A maker of stories and collector curious things, Jerry Ropson strings together tiny histories that explore the ties between people, place and identity. Ropson, who grew up in rural Newfoundland and is now based in Sackville, New Brunswick, organizes chance encounters and reanimates the forgotten fragments of our lives, those left behind on dusty sidewalks, by collecting discarded or lost objects. His chronicling of the commonplace through layers of random detail, narrative, drawing, text, sculpture and performance can send one into a purposeful tumble of confusion. But in those in-between moments of creation one can feel in Ropson’s work also lies a newly found admiration for the common and everyday.
KAYLEE MADDISON: What is it about the ties between narrative, myth, people and place that fascinate you?
JERRY ROPSON: I am continually heartened by how a good story is never told the same way twice. I like how setting and audience can change the way a story is told. I like how common myths tend to shape a place and the people that can form that place. For me this is tied to my rural origin, but of course it’s not necessarily exclusive to that place. It is common to all myths, people, and places. I am intrigued by how culture can be performed, and how the perpetuation of certain myths are what make a community what it is. And likewise, how those same particular myths can structure and inform the way we relate to any place we come to inhabit.
KM: Are there any myths in particular that you’re interested in re/deconstructing about people and place in Atlantic Canada?
JR: I am perhaps most obviously interested in the stories, myths, and traditions of rural Newfoundland. I am continually amazed at how intricate and disparate these can be from one tiny cove to the next. Specifically I appreciate how language is so specific to these places, and how the interrelations of words and objects might take on different meanings. I like deciphering common and contrasting readings of these. I am interested in oral traditions, myths that are tied to the home, the domestic, or myths that have been somewhat estranged through a gendered history.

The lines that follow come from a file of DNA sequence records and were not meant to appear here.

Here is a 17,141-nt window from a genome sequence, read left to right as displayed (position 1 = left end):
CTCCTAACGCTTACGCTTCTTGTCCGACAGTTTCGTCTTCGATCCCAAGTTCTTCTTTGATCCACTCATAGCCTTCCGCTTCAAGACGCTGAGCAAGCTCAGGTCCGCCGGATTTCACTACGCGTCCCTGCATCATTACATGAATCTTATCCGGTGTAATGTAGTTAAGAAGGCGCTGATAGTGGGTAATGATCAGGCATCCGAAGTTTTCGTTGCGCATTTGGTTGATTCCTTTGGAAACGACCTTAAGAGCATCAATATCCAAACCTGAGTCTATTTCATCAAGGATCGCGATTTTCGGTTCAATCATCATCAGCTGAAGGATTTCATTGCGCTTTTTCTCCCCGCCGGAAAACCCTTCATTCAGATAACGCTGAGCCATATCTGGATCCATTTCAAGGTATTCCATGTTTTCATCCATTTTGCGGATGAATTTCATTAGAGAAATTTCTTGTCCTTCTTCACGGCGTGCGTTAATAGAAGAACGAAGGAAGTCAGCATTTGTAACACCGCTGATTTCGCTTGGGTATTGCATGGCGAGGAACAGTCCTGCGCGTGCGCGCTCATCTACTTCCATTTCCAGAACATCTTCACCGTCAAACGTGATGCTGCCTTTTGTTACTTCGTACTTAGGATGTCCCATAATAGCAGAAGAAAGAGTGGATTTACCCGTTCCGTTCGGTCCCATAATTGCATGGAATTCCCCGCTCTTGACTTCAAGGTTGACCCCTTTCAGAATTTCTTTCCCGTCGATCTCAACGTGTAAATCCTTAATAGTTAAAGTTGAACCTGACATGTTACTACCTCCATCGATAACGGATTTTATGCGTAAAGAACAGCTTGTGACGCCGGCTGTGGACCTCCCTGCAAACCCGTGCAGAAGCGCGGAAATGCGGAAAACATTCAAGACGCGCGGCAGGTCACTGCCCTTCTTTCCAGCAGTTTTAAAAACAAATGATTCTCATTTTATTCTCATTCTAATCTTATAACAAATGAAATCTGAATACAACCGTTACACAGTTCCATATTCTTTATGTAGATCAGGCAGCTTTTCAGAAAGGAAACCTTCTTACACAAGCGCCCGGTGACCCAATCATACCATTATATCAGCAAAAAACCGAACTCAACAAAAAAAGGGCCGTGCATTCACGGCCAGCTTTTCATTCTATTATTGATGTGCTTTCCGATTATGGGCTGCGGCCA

I think that stories and myths of the sea, of the fishery and interactions with the harsh environment are pretty commonplace. I am compelled to seek out more clandestine myths, near forgotten traditions or unspoken commonalities. Drawn to things that are at first glance perhaps a little dark, having a hit of the sinister or the ominous, I like myths or stories that are obscure, bleak or even tragic, but also have an element of being completely mundane and unembellished. This is linked to my interest in everyday objects that move beyond myth— common forms that convey meanings that are specific to place. The way that these objects communicate to a collective community; the way that some domestic objects that have been coded with meaning through myth or ritual, is fascinating. I also like strange superstitions.
KM: Your work often seeks to unsettle our notions of value—Can you tell me a little about your process in deciding which miscellaneous objects that you find and collect to include in an exhibition, and which may be taken out of the gallery by viewers?
JR: Relating to my interest in narrative, I am concerned with the ways culture is shaped through being commercialized, commodified and disseminated. I collect simple objects, ephemera and words formed of everyday materials and interactions. Again, through this desire for commonality, I both collect, incorporate, and create objects that might suggest some evidence of process, activity or exchange. In more recent years, this has been demonstrated through artist multiples, zines, posters, postcards, stickers, souvenirs and even performance.
I offer tokens of exchange, or sometimes, just gifts. I am attracted to items that have been lost or intentionally discarded. I attempt to reinvest castoffs or the unwanted with some element of significance or value. I work with forms that might commonly be over looked, but through infusing them with time, material and labour, I make the most common things valuable. Inverse to that, I aim to offer things that have an implied worth—common, accessible and free.
Whenever possible I like to offer items up to the public, for example I’ve implemented exhibitions where all of the drawings are to be taken away without charge; community-based projects where I’ve distributed handmade customized bumper stickers to anybody who wants one; or left stylized necklaces made of bits of beach trash as offerings to tourists looking for that perfect something to memorialize their trip to “the magical island” in the sea they’ve traveled so far to see.